India’s top 10% own 63% of country’s wealth, bottom 50% own 5.3%: Oxfam report
India’s top 10% already held over half the country’s wealth (52%) in 1991, but the situation worsened further by 2012 with their share in total wealth rising to 63%, a new report from Oxfam India said.
In the same period, the share of wealth held by the bottom 50%, which was already low at 9% in 1991, fell to 5.3%.
Using a slew of national sample survey data sets and other sources, the report said the level of inequality prevalent in India is among the three worst in the world, with only Indonesia and the United States doing worse.
These findings using country-specific data sets generated by government agencies, in many cases closely mirror the broad findings of the World Inequality Report released last month, which used Credit Suisse’s income estimates for a range of countries across the world. The global report had estimated that India’s top 10% cornered 56% of the national income.
Since comprehensive, government-generated income data is not available for India, Oxfam’s report relies on a range of sample survey data sets to make inferences about inequality in consumption, income, and wealth (includes accumulated assets). On all three parameters, the level of inequality in India is the highest since independence, said Himanshu, an assistant professor at Jawaharlal Nehru University and author of the report.
Since 1993-94, the growth rate in monthly per capita expenditure, which is often used as a proxy to assess income and spending capacity, was not only faster in urban areas than rural areas, but the top 10% in urban areas grew the fastest, according to the report.
The growth of India’s economy, which had started witnessing an uptick in the 1980s, was also far more equitable in that decade, the report further stated. But since 1993-94, the consumption of the richest urban dwellers and the poorest rural dwellers has started showing a marked divergence.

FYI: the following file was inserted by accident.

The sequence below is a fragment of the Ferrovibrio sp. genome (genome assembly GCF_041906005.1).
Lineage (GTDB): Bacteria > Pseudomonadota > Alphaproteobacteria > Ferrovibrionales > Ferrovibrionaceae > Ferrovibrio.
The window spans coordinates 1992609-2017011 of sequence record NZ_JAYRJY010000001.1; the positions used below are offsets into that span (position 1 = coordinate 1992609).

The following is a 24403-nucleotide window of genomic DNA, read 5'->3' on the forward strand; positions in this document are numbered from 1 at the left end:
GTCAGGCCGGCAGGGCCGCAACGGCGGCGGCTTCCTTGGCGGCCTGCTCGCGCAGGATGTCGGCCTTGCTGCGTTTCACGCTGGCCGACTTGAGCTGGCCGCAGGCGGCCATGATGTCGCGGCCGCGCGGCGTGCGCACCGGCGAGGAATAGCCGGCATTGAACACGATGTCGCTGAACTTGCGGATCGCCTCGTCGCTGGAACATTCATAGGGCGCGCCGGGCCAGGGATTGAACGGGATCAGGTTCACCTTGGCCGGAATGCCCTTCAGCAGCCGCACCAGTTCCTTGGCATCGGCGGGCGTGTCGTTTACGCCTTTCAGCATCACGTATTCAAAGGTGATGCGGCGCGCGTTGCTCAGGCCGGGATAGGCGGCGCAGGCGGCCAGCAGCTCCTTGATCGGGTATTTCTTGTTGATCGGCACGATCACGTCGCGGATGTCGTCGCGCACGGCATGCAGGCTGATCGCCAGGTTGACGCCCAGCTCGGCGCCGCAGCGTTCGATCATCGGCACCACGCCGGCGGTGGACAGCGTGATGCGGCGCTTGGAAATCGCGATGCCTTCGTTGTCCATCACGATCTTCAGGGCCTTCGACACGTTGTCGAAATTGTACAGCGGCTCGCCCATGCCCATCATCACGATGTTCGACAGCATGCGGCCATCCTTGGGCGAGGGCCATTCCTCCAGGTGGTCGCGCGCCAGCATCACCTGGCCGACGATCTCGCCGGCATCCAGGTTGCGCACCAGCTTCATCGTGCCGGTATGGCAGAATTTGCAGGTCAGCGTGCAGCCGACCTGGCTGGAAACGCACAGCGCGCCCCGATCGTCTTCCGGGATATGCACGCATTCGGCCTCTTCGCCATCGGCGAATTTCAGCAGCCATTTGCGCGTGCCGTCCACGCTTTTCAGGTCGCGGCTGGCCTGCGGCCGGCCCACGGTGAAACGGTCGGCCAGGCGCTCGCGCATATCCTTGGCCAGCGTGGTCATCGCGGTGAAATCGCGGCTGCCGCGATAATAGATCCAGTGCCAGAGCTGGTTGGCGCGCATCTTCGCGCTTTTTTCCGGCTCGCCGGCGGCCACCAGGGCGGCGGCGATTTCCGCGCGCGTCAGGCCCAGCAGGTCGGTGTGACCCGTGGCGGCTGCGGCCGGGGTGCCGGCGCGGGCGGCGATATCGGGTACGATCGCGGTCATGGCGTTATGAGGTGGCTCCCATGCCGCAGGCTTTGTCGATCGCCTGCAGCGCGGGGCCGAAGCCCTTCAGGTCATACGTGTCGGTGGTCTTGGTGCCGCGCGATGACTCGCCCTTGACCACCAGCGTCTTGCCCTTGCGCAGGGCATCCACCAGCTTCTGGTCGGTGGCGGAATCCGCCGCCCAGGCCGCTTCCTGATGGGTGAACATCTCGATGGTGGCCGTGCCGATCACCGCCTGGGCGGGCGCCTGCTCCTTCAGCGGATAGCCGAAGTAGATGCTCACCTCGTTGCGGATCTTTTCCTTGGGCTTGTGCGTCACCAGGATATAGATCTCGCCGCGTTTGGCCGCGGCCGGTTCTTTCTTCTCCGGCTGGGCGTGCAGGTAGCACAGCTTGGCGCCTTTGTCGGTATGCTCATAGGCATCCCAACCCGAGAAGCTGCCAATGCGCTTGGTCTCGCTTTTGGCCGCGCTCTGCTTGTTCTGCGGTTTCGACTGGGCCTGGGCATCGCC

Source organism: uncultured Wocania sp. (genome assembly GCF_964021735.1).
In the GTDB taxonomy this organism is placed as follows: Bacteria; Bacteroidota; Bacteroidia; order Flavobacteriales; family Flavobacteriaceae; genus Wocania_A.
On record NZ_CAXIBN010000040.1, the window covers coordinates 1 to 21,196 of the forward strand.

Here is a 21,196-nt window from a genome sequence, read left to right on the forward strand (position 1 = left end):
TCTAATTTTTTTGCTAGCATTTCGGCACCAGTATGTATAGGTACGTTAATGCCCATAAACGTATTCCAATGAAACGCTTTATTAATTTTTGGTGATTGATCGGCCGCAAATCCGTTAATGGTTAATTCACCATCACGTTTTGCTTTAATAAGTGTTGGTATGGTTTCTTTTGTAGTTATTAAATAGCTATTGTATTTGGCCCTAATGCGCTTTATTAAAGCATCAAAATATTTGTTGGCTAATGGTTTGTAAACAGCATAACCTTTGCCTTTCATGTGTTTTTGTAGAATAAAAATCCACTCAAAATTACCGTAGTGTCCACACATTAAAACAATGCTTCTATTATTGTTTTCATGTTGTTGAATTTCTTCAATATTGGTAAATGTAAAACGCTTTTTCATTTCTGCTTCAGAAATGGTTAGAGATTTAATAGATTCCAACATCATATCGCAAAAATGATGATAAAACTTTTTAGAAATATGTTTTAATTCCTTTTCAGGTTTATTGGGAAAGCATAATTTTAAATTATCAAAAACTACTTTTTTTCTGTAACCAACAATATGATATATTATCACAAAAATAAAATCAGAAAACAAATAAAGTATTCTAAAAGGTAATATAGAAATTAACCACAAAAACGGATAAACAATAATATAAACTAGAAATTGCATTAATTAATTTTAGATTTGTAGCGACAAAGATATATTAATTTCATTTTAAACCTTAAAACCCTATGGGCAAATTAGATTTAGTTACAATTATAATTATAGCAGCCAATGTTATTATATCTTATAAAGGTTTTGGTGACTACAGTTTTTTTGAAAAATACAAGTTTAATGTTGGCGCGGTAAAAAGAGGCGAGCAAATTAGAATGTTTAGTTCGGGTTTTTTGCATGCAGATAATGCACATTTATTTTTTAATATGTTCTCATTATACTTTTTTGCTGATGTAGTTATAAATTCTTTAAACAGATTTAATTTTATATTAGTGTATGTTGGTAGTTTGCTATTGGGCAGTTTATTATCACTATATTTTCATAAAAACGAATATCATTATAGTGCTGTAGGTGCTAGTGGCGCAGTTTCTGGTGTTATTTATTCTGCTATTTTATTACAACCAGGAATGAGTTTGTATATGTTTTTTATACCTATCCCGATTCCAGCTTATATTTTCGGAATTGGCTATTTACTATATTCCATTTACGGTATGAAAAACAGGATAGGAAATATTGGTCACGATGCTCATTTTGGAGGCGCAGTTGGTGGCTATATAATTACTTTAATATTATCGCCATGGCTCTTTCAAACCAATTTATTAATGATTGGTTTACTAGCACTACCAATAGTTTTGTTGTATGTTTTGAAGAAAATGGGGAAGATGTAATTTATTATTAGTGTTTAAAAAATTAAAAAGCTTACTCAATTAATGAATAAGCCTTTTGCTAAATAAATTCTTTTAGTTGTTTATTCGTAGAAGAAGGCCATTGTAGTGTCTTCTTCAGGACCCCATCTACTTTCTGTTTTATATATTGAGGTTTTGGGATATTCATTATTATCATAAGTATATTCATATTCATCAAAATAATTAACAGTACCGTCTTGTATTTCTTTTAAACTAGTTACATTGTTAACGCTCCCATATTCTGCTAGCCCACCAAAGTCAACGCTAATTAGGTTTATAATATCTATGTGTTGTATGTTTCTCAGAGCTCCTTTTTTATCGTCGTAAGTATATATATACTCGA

The belief that inequality is an inevitable by-product of economic growth is not validated by the experience of many Latin American economies, the report added.
The report pointed out that the wealth of India’s billionaire club has increased by 10 times in the last decade. In the same period, the national per capita income only grew by two times, Himanshu said.
Among the billionaires, 40% had inherited their wealth and 43% had made their money in what the report described as “rent-thick” sectors like construction and natural resource extraction, sectors of the economy which have been prone to charges of crony capitalism.
“What is particularly worrying in India’s case is that economic inequality is being added to a society that is already fractured along the lines of caste, religion and gender,” Himanshu said. “Apart from being a moral concern, reducing inequality is central to the functioning of India’s democracy,” he said.
In terms of solutions to address the problem of inequality, the Oxfam report cited not only the progressive taxation policies recommended by economists like Thomas Piketty, but added that the most significant intervention could be the creation of more salaried, formal sector jobs. The World Bank too made a similar recommendation in a recent draft report.
“One of the most effective ways of achieving growth without compromising on the redistributive aspect of it has been employment generation, with a shift in the workforce structure towards formal and decent employment,” the report said.